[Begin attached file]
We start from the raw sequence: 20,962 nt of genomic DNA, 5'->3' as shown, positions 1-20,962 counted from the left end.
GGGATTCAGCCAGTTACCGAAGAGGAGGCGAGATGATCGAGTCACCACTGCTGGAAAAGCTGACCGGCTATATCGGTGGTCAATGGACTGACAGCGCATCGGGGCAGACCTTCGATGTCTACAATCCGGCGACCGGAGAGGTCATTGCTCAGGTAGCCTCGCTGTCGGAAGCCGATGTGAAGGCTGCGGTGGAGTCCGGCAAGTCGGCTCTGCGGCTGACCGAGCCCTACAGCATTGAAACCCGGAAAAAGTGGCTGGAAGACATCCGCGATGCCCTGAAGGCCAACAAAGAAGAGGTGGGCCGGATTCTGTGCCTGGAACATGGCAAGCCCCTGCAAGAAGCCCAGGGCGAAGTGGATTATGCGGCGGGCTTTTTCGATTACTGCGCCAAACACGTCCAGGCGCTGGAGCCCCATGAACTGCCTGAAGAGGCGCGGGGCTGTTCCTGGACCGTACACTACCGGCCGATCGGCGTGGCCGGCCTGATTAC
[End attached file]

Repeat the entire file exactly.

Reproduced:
We start from the raw sequence: 20,962 nt of genomic DNA, 5'->3' as shown, positions 1-20,962 counted from the left end.
GGGATTCAGCCAGTTACCGAAGAGGAGGCGAGATGATCGAGTCACCACTGCTGGAAAAGCTGACCGGCTATATCGGTGGTCAATGGACTGACAGCGCATCGGGGCAGACCTTCGATGTCTACAATCCGGCGACCGGAGAGGTCATTGCTCAGGTAGCCTCGCTGTCGGAAGCCGATGTGAAGGCTGCGGTGGAGTCCGGCAAGTCGGCTCTGCGGCTGACCGAGCCCTACAGCATTGAAACCCGGAAAAAGTGGCTGGAAGACATCCGCGATGCCCTGAAGGCCAACAAAGAAGAGGTGGGCCGGATTCTGTGCCTGGAACATGGCAAGCCCCTGCAAGAAGCCCAGGGCGAAGTGGATTATGCGGCGGGCTTTTTCGATTACTGCGCCAAACACGTCCAGGCGCTGGAGCCCCATGAACTGCCTGAAGAGGCGCGGGGCTGTTCCTGGACCGTACACTACCGGCCGATCGGCGTGGCCGGCCTGATTAC